La Forza del Destino review – guilt and obsession with opera's biggest stars

Royal Opera House, London
Christof Loy cannot quite bring Verdi’s ungainly drama together but Jonas Kaufmann, Anna Netrebko and Antonio Pappano force their operatic flair to the fore

Directed by Christof Loy, the Royal Opera’s new production of Verdi’s La Forza del Destino is an import from Amsterdam, where it was first seen in September 2017. Theatrically, it is an uneven affair, compounded of grandeur and longueurs, which you could argue reflects the unwieldy nature of the work itself, with its unstable mix of fatalistic tragedy and bitter comedy. Musically, it is at times tremendous. There are cast changes as the run progresses, but the lineup on opening night, with Anna Netrebko as Leonora, Jonas Kaufmann as Alvaro and Ludovic Tézier as Carlo, was starry in the extreme – and unquestionably exciting.

Netrebko’s ability to combine vocal weight with delicacy allows her both to power her way magnificently through the climaxes of Madre, Pietosa Vergine and float the long lines of La Vergine Degli Angeli with exquisite ease.

Kaufmann, with his dark tone and passionate delivery, makes a very Byronic Alvaro – ardent yet guilt-ridden – while Tézier’s Carlo has the implacable fanaticism of the obsessive: their scenes together, the high points of the evening, are thrillingly done. Elsewhere, though, things are less even. Veronica Simeoni struggles a bit as Preziosilla, though Ferruccio Furlanetto makes a noble, authoritative Padre Guardiano, and Alessandro Corbelli is wonderfully sardonic and funny as Melitone. Antonio Pappano, meanwhile, conducts with great commitment and energy.

Veronica Simeoni as Preziosilla (right).
Veronica Simeoni as Preziosilla (right). Photograph: Tristram Kenton/The Guardian

Loy, however, perhaps tries to do too much. He opens with an awkward dumbshow, in which the Calatrava family turns in on itself psychologically after the death of Leonora and Carlo’s younger brother.

Elsewhere, we’re continually reminded of the persistence of memory as scenes of the Marquis’s accidental death, repeatedly projected on to the walls of Christian Schmidt’s set, evoke flashbacks to past trauma from which the characters are unable to escape. The tone sometimes falters, and the transformation of the army camp scenes into a surreal revue, reminiscent of Oh, What a Lovely War, sits at times uneasily with the score. Ultimately, it doesn’t quite gel, though the performance itself is magnificent and unforgettable.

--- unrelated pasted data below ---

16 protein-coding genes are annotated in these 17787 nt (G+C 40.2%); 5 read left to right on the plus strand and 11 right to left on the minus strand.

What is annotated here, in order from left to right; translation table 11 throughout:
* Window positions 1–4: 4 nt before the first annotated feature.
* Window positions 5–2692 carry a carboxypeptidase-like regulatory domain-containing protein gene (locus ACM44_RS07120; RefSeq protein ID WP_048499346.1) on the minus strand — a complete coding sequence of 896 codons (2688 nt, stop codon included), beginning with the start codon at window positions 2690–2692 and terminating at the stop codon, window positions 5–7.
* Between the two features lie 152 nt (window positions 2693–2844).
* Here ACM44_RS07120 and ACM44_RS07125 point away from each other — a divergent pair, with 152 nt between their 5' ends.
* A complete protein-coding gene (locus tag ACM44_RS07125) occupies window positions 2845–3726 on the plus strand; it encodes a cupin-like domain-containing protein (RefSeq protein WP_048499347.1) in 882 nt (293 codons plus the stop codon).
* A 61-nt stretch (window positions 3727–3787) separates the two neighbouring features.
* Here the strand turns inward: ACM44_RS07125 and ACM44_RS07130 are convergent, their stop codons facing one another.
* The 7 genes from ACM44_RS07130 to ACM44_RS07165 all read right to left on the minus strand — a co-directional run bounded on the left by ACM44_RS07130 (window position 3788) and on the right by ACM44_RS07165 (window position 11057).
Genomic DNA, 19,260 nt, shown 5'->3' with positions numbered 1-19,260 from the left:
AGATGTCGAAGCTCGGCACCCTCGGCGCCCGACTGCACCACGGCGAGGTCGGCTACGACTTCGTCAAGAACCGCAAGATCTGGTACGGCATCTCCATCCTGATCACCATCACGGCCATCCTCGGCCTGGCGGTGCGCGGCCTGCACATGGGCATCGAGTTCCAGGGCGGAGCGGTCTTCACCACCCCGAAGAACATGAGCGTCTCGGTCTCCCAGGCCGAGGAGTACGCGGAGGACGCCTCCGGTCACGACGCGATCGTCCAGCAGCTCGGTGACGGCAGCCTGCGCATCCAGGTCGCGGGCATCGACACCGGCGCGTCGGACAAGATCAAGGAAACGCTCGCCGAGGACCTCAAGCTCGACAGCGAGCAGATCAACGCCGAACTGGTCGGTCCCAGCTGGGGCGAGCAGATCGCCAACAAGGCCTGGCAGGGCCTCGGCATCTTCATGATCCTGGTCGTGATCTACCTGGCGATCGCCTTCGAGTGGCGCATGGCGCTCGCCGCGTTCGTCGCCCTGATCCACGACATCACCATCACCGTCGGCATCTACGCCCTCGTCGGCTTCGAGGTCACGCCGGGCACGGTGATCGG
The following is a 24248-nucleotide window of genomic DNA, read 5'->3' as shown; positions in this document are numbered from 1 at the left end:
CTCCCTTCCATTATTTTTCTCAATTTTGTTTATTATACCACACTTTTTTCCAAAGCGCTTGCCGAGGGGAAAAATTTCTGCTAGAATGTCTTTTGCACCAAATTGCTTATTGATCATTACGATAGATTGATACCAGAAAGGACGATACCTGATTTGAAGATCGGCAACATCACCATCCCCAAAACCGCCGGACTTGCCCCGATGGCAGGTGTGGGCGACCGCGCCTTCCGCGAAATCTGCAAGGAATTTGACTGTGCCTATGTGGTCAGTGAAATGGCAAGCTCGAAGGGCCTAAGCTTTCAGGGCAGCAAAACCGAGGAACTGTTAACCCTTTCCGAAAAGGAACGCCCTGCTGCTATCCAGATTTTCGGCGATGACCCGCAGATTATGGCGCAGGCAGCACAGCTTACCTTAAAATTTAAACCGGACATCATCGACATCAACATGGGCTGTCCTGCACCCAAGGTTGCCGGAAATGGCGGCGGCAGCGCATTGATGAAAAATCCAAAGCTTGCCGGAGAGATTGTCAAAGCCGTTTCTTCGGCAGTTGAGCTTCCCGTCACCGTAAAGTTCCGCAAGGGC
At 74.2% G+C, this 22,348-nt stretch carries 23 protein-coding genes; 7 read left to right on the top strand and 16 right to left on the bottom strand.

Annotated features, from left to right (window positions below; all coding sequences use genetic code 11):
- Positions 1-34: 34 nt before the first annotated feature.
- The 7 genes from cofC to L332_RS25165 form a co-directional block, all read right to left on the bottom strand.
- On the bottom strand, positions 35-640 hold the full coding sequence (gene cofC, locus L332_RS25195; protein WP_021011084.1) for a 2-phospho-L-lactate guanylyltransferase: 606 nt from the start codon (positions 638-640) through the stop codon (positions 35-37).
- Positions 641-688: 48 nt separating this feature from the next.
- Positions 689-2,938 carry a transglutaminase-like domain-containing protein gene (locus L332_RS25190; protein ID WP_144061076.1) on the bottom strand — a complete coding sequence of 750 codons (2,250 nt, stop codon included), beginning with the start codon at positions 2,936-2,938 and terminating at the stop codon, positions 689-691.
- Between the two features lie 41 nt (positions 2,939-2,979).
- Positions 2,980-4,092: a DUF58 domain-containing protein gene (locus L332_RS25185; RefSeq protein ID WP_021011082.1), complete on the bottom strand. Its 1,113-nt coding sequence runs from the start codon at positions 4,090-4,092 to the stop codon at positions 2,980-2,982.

• At Royal Opera House, London, until 22 April.

Contributor

Tim Ashley

The GuardianTramp

Related Content

Article image
La Forza del Destino review – sprawling saga brought into sharper focus
Wonderful singing, Carlo Rizzi’s immaculate conducting and David Pountney’s dramatic staging bring welcome clarity to Verdi’s implausible piece

Andrew Clements

04, Feb, 2018 @11:11 AM

Article image
Otello review – Kaufmann thrills in a dark, expressionistic staging
In his role debut, Jonas Kaufmann’s arrestingly-sung Otello is a charismatic and troubled outsider in a production that can feel heavy-handed

Tim Ashley

22, Jun, 2017 @11:49 AM

Article image
Simon Boccanegra review – Carlos Álvarez dazzles in Verdi's dark epic
The mesmerising baritone is entirely convincing in Elijah Moshinsky’s revival of Verdi’s broodingly intense portrait of a man haunted by his past

Tim Ashley

16, Nov, 2018 @1:14 PM

Article image
The week in classical: La forza del destino; Berenice – review
Netrebko and Kaufmann turn tricky Verdi into box-office gold. Plus, a memorable outing for Handel’s Berenice

Fiona Maddocks

30, Mar, 2019 @3:00 PM

Article image
Macbeth review – musically formidable revival of Verdi's opera
Željko Lučić and Anna Netrebko give powerful performances and Phyllida Lloyd directs this imperfect yet intriguing revamp

Tim Ashley

27, Mar, 2018 @12:29 PM

Article image
La Forza del Destino | Opera review
Holland Park, London
This sprawling tragedy requires a tight grip to truly reveal Verdi's vision – and Martin Duncan's production rises to the challenge, writes George Hall

George Hall

28, Jul, 2010 @8:29 PM

Article image
Opera's rising star: Lise Davidsen on learning to handle the high life
Hailed as one of the greatest voices of her generation, the Norwegian soprano is taking on Beethoven’s freedom-loving heroine at Covent Garden. She talks about family, friends and facing her fears

Erica Jeal

25, Feb, 2020 @7:18 PM

Article image
Fidelio review – Davidsen approaches greatness in uneven production
Tobias Kratzer’s new staging rips Beethoven’s only opera in two to bring contemporary resonance but little of the composer’s original vision, but the singing is superb

Tim Ashley

02, Mar, 2020 @11:17 AM

Article image
Neil Gaiman on Coraline the terrifying opera: 'Being brave means being scared'
The writer’s gripping tale of a young girl trapped in a button-eyed world has been turned into a macabre opera. Did they tone down the horror? Our writer meets composer Mark-Anthony Turnage as she goes backstage

Erica Jeal

23, Mar, 2018 @5:57 PM

Article image
La Traviata review – Lauren Fagan's Violetta dazzles in OHP's fine show
Rodula Gaitanou’s thoughtful production brings insight and clarity to Verdi’s tragedy

Tim Ashley

30, May, 2018 @11:20 AM